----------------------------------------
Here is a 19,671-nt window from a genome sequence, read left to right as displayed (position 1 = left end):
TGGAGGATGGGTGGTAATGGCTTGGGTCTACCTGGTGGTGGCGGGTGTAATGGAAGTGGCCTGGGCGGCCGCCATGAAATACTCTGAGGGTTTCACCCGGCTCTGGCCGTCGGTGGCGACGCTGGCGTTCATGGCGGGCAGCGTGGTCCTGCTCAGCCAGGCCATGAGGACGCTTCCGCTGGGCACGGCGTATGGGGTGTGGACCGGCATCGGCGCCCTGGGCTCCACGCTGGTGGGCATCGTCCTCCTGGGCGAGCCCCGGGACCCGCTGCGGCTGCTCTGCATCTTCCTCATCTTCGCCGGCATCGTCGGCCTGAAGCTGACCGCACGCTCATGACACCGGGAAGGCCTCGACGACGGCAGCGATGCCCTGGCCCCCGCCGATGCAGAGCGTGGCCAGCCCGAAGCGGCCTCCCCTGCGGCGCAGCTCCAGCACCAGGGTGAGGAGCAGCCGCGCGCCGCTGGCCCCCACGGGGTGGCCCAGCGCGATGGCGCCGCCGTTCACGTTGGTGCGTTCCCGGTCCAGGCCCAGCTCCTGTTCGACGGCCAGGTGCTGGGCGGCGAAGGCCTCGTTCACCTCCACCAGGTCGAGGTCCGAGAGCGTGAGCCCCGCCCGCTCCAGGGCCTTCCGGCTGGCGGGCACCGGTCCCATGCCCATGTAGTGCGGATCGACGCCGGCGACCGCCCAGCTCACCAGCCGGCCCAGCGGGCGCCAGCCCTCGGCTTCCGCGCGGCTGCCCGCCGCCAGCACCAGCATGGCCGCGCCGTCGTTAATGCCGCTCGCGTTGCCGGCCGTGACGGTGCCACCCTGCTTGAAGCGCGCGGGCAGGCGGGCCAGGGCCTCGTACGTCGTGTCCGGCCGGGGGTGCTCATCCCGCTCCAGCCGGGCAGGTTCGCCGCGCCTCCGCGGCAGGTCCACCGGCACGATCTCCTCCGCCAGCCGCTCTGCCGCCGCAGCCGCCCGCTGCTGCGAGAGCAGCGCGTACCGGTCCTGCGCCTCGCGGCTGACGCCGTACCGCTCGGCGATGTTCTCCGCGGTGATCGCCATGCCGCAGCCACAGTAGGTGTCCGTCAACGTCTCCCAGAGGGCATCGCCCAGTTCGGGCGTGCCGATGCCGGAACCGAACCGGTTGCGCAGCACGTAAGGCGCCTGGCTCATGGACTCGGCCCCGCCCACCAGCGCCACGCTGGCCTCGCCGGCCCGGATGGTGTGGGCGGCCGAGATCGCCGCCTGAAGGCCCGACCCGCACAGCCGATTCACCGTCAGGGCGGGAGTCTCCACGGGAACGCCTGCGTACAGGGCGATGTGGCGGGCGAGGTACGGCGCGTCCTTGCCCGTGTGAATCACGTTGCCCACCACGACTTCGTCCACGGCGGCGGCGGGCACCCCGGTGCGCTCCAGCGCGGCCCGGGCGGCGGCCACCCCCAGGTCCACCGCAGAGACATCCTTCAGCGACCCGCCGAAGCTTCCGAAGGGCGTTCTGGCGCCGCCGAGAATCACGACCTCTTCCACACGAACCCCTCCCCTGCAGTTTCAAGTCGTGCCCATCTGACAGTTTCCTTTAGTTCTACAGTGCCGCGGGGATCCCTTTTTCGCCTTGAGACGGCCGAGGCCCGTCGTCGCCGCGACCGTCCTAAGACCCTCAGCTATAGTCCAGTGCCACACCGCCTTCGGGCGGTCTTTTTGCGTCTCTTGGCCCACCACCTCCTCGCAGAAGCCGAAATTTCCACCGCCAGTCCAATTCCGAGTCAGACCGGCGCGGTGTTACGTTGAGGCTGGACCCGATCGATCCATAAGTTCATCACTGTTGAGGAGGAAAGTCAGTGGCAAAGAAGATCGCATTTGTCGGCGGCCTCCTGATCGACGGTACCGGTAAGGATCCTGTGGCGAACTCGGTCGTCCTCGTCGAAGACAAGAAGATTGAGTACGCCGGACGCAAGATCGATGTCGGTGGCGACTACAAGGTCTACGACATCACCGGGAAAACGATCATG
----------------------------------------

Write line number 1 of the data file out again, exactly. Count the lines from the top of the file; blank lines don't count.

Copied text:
Here is a 19,671-nt window from a genome sequence, read left to right as displayed (position 1 = left end):